From Kate at Eat the Damn Cake, "being friends with other people's moms." I felt this way at that stage of life, and now I'm vowing to be one of those moms.

"There was a bigger me and a smaller me, and a bigger voice and a smaller voice." Tavi Gevinson briefly interviews Quvenzhané Wallis, star of Beasts of the Southern Wild.

Finally, a tie for the Winning the Internets category this week. First, Ann Friedman's Pussy Riot Pie (chart). Second, Michelle Dean absolutely nails ALL THE THINGS with "Critics Who Explain Things." Both at The Awl.

Sunday, August 19, 2012

Links for the week ending 19 August 2012

From Moe Tkacik at Reuters, a blistering opinion piece on the peculiar institution of student loans.

"Eight attacks, 11 days." Uzma Kolsy at Salon on the violence visited on American Muslim and Sikh communities.

Annalee Newitz at breaks down some of the reasons why Trapwire, the ubiquitous data-storing surveillance system recently made public by Wikileaks, could be illegal.

Lisa Rein reports for the Washington Post that electronic monitoring of their own employees by federal agencies may be targeting whistleblowers rather than actual threats.

From Jennifer Valentino-DeVries at the Wall Street Journal, "Is Your Chat Program Safe Enough? Why It's Tough to Say."

At CNN, Mary Ellen O'Connell, a professor at Notre Dame specializing in international conflict law, examines the surprisingly complex question, "When are drone killings illegal?"

Of course, "legal" and "illegal" are only worth as much as the court judging them, in which case this wins the very crowded field of competitors for most depressing news of the week: "Warrantless cellphone tracking is legal, federal court rules," by Helen A.S. Popkin at MSNBC.

Amy Davidson at the New Yorker on Mitt Romney's mysterious tax returns.

Worth one of your precious free New York Times reads: Maggie Koerth-Baker explains what we know about what does — and doesn't — change our minds.

Also at the NYT, Atossa Araxia Abrahamian writes about her own quest to make a home for herself in New York City in the face of immigration hurdles and a lifetime of statelessness.

In Arizona, undocumented young people celebrating having been awarded the right to work and a two-year stay on the threat of deportation were brought up short when Gov. Jan Brewer announced that the state will refuse to issue them drivers' licenses. By Liz Goodwin at Yahoo News.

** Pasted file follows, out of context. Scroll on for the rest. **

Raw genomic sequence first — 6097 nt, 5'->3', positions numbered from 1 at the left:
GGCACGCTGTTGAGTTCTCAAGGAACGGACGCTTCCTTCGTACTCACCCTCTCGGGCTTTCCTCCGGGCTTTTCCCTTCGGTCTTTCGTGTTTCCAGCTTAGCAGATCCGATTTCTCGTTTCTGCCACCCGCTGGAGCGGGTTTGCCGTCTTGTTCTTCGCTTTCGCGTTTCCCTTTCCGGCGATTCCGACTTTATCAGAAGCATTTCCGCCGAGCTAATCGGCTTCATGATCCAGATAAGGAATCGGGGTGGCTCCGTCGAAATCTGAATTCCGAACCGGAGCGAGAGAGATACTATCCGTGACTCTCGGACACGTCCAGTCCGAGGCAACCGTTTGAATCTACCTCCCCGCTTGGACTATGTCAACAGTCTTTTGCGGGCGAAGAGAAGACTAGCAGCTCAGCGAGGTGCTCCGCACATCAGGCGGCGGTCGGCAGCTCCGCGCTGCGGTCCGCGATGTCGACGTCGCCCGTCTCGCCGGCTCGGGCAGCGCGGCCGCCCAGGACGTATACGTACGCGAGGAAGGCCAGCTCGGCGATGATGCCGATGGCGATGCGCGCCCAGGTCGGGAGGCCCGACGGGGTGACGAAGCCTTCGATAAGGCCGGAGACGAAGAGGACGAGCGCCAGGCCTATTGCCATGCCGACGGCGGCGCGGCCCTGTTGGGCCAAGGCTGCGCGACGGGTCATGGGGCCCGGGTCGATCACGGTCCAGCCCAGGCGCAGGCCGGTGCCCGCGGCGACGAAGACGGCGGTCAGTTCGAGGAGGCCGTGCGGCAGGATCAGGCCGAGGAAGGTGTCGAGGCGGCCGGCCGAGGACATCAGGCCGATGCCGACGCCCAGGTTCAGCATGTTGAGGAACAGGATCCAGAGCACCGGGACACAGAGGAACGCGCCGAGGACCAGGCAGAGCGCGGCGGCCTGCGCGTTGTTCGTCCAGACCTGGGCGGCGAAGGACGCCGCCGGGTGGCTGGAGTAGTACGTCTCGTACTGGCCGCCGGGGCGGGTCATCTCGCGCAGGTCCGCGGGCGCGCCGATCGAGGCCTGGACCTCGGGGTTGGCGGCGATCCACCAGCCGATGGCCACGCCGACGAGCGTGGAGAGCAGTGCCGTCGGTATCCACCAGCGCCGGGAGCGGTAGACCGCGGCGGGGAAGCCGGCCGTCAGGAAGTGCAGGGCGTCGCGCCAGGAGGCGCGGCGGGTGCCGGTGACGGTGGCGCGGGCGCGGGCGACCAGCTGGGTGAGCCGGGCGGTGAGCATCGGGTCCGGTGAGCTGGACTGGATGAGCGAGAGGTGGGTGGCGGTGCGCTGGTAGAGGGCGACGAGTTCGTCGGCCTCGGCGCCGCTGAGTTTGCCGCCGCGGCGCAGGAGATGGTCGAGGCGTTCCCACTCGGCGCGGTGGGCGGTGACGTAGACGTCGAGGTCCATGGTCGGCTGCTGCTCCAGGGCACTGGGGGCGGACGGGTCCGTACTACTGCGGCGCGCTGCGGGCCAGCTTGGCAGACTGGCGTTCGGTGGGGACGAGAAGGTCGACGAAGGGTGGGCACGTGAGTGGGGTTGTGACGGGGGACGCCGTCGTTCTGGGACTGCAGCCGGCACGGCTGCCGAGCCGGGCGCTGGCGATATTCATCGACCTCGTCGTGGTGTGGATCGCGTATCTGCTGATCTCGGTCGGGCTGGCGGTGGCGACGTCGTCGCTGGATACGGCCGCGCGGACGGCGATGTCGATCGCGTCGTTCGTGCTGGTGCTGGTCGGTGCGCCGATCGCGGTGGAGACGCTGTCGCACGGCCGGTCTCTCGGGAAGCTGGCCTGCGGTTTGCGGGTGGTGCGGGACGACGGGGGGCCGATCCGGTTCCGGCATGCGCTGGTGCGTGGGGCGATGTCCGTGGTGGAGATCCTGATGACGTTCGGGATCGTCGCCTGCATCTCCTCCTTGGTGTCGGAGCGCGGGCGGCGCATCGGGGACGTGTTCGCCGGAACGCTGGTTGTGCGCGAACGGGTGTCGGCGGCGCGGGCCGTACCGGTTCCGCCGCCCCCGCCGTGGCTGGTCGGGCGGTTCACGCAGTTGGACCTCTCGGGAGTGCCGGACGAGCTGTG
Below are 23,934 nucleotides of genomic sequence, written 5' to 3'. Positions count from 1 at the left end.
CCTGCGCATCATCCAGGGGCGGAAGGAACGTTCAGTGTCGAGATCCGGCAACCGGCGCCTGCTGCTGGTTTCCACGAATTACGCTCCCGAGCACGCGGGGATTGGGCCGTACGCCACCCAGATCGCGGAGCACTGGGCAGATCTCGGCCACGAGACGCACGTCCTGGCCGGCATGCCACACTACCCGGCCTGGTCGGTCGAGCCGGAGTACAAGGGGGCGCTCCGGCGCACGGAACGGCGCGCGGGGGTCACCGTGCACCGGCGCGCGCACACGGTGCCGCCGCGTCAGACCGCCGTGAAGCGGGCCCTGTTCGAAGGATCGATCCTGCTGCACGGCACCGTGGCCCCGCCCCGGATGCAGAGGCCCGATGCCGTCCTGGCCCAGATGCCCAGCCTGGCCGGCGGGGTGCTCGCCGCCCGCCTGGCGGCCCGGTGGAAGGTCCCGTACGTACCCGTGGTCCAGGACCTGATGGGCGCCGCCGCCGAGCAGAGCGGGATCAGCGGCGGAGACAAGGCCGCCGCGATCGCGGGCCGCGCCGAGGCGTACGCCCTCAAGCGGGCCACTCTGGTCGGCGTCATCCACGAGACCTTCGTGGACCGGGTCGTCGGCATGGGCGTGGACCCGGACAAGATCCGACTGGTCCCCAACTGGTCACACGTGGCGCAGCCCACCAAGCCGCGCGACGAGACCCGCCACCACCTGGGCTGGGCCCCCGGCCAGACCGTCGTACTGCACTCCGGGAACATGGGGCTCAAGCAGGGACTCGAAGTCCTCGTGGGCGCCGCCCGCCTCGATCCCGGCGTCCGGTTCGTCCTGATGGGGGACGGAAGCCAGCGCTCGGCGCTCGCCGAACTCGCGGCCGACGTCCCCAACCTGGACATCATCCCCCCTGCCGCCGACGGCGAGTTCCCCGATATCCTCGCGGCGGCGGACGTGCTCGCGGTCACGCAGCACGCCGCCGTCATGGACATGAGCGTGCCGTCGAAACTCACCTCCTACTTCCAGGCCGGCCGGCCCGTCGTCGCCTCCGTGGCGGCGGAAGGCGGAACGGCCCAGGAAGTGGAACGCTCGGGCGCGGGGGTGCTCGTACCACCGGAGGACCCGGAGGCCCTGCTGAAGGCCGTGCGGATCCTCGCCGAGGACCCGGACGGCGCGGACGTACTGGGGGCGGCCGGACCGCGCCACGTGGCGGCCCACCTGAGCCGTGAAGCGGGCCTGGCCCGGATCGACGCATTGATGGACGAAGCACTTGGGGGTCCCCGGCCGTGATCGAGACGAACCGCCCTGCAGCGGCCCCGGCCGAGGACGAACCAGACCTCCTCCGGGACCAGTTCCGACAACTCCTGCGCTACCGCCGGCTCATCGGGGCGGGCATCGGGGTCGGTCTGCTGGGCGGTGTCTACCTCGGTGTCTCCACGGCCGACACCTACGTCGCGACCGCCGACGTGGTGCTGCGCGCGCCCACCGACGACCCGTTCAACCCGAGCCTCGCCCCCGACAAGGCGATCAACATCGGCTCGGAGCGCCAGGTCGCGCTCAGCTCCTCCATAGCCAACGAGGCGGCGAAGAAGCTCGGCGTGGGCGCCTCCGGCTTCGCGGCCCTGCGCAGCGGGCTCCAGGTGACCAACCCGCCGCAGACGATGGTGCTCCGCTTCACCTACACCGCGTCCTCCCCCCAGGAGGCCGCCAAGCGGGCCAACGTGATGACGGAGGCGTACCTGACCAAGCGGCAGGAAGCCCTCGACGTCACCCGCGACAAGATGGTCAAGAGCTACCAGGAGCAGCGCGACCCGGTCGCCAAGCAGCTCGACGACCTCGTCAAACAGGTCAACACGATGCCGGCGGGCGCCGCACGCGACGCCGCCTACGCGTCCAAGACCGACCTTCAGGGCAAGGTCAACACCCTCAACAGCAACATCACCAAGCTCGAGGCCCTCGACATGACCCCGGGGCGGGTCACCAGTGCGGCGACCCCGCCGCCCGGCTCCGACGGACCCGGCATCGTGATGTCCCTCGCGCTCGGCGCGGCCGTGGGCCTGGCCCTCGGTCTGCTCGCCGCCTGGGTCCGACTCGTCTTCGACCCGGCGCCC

The defeat of Republican moderates in primaries this week in Kansas means the state that saw Dr. Tiller murdered is about to become that much crazier, writes Irin Carmon at Salon.

The most unflinching article I have ever read on the topic of abortion, by Lynn Beisner at The Guardian: "I wish my mother had aborted me. "

At Mother Jones, Stephanie Mencimer writes that VP candidate Paul Ryan sponsored an antiabortion bill so extreme that it would effectively end the IVF as it is currently practiced.

You can read the closing statements of the Pussy Riot Three here at n+1. Susan Bernofsky writes about the team of translators that made these statements so quickly available.

And in squashing-freedom-of-expression news in the US, The New Inquiry reprints Polina Marinova's letter of resignation from the University of Georgia's student newspaper, The Red & Black, after new rules basically forbid students from practicing journalism.

Also at The New Inquiry, Astra Taylor on responses she received to her observations on attending public schools after being homeschooled: "The Prison-Educational Complex."

"It is strange and sad to recommend that someone censor your own work." Via Jillian York (I think), Sarah Kendzior on advising an Uzbek reader to stop sharing her work on Facebook.

At Time, Maia Szalavitz looks at the evidence suggesting that the diagnosis of "Bipolar 2" is a construct designed by pharmaceutical companies for profit.

"If I make a mistake, it's not because I have ovaries." Fabulous takedown of sexist Gizmodo commenters by Molly Oswaks.

Very long and thought-provoking, a post by Dorothy Bishop on the advantages and disadvantages of creating medical labels for learning difficulties. Via Scicurious.

Scicurious covers the Spanish study showing that pop music really does all sound the same these days. Ah, science!

At Grantland, Jane Leavy profiles neuropathologist Dr. Ann McKee, whose research on sports-related concussion's effects on the brain threatens to upend the NFL.

"How a Tick Bite Made Me Allergic To Meat." Yikes! By Helen Chappell at Discover.

At The Last Word on Nothing, Sally Adee looks at a species of lizard with a DNA mutation that has eliminated males. Because you know your day needed news about lesbian lizards.

At Brain Pickings, Maria Popova has a tribute to Julia Child on the occasion of her 100th birthday.

Is YA so dominated by women because it's a "prestige-free zone?" Interesting argument by Laura Miller at Salon.

Finally — and, dear god, yes! — "Why I Hate Food: A Polemic," by Mary Rechner at Propeller. Via Suzi Steffen.

Sunday, August 12, 2012

Links for the week ending 12 August 2012

"Shenyang Zhou assured the American buyers that his Chinese-made weight-loss capsules were safe. Zhou was sure because he had a test — one person eats a whole bottle." Another story from Trine Tsouderous at the Chicago Tribune that will make you rethink ever taking any optional drug-type product again.

At Reuters, Melanie Hicken reports, "New homes burn faster, but states resist sprinklers." I had no idea about the fast-burning property of lightweight-construction. (On the other hand, my house is so old that it probably burns in slow-motion.)

Also from Reuters, your Let's Despair story of the week, by Deborah Zabarenko: "July was hottest month ever for continental U.S.: NOAA." But Julianne Hing at Colorlines will make you smile with "Our Aunties' Best Tips to Beat the Summer Heat."